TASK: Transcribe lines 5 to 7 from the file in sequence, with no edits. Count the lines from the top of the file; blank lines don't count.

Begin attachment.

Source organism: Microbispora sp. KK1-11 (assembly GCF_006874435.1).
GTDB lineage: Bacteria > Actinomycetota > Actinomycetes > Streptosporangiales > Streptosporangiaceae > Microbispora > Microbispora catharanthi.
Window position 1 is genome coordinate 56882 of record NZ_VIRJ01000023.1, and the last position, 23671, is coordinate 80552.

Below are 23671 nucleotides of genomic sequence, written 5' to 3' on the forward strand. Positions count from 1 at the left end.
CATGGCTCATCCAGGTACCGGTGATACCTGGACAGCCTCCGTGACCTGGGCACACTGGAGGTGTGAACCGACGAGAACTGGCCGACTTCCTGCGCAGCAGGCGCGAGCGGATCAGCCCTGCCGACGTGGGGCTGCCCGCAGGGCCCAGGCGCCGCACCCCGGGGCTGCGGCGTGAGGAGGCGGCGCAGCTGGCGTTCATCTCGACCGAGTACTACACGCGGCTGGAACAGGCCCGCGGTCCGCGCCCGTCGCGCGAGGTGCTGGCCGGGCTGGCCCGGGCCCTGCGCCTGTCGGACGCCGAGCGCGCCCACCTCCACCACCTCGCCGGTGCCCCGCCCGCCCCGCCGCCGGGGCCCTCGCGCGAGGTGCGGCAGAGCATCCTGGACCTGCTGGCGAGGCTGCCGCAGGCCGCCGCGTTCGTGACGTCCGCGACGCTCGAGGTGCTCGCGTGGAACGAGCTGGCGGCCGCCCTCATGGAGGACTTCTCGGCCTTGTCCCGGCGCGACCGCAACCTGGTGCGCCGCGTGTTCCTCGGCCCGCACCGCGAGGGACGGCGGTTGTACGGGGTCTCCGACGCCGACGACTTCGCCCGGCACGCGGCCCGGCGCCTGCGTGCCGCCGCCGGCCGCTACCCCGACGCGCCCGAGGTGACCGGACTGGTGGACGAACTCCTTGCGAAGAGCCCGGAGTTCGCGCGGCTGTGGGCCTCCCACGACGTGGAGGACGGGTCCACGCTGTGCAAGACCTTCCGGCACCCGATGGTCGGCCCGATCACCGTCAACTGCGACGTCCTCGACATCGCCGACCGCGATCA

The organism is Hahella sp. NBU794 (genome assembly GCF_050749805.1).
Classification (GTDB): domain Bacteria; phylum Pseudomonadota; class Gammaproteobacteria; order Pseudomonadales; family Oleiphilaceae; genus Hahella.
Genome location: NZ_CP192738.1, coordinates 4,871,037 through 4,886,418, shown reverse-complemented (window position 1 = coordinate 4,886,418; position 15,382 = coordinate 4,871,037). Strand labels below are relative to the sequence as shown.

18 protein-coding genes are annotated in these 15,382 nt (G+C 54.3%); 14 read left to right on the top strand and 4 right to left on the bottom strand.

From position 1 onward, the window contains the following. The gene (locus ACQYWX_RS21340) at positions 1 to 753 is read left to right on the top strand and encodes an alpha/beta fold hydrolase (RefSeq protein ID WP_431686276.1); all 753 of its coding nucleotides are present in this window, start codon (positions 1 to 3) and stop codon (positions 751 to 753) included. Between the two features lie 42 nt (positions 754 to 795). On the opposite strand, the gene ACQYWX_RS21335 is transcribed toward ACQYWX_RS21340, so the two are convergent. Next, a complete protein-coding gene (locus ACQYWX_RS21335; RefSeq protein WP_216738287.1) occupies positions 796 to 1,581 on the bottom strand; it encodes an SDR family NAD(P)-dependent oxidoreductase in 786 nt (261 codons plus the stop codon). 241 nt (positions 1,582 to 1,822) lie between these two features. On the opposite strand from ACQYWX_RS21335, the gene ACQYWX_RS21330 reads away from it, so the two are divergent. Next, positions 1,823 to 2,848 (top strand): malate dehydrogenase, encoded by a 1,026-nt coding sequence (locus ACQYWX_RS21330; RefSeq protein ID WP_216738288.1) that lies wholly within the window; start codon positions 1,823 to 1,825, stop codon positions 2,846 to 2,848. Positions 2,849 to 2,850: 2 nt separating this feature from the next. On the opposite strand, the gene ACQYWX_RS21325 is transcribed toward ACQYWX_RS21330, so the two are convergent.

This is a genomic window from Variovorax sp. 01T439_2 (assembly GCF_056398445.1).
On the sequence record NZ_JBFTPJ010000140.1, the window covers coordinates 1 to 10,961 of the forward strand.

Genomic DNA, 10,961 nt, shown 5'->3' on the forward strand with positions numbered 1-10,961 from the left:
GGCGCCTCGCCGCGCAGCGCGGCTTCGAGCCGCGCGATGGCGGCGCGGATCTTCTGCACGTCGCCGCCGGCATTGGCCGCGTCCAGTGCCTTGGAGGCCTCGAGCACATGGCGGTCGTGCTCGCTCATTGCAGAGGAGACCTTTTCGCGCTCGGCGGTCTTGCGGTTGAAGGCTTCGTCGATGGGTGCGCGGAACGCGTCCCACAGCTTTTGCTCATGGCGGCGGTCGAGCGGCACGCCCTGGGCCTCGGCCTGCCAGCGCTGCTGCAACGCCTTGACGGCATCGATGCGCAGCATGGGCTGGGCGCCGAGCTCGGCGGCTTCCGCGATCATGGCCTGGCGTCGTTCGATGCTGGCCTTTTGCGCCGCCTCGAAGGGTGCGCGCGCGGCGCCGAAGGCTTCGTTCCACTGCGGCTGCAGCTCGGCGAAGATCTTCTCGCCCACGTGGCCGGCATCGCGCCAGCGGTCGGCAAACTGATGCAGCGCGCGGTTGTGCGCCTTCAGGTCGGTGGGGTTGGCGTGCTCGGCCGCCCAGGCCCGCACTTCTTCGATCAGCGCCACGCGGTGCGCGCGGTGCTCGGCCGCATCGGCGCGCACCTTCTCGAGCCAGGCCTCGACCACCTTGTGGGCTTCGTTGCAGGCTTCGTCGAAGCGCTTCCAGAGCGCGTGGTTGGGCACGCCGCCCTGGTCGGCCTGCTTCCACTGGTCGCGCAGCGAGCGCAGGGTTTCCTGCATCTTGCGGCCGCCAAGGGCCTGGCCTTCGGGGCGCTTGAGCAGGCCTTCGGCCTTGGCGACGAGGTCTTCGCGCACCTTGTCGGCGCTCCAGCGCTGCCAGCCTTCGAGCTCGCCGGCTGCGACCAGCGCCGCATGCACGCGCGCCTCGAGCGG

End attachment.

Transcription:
CATGGCTCATCCAGGTACCGGTGATACCTGGACAGCCTCCGTGACCTGGGCACACTGGAGGTGTGAACCGACGAGAACTGGCCGACTTCCTGCGCAGCAGGCGCGAGCGGATCAGCCCTGCCGACGTGGGGCTGCCCGCAGGGCCCAGGCGCCGCACCCCGGGGCTGCGGCGTGAGGAGGCGGCGCAGCTGGCGTTCATCTCGACCGAGTACTACACGCGGCTGGAACAGGCCCGCGGTCCGCGCCCGTCGCGCGAGGTGCTGGCCGGGCTGGCCCGGGCCCTGCGCCTGTCGGACGCCGAGCGCGCCCACCTCCACCACCTCGCCGGTGCCCCGCCCGCCCCGCCGCCGGGGCCCTCGCGCGAGGTGCGGCAGAGCATCCTGGACCTGCTGGCGAGGCTGCCGCAGGCCGCCGCGTTCGTGACGTCCGCGACGCTCGAGGTGCTCGCGTGGAACGAGCTGGCGGCCGCCCTCATGGAGGACTTCTCGGCCTTGTCCCGGCGCGACCGCAACCTGGTGCGCCGCGTGTTCCTCGGCCCGCACCGCGAGGGACGGCGGTTGTACGGGGTCTCCGACGCCGACGACTTCGCCCGGCACGCGGCCCGGCGCCTGCGTGCCGCCGCCGGCCGCTACCCCGACGCGCCCGAGGTGACCGGACTGGTGGACGAACTCCTTGCGAAGAGCCCGGAGTTCGCGCGGCTGTGGGCCTCCCACGACGTGGAGGACGGGTCCACGCTGTGCAAGACCTTCCGGCACCCGATGGTCGGCCCGATCACCGTCAACTGCGACGTCCTCGACATCGCCGACCGCGATCA

The organism is Hahella sp. NBU794 (genome assembly GCF_050749805.1).
Classification (GTDB): domain Bacteria; phylum Pseudomonadota; class Gammaproteobacteria; order Pseudomonadales; family Oleiphilaceae; genus Hahella.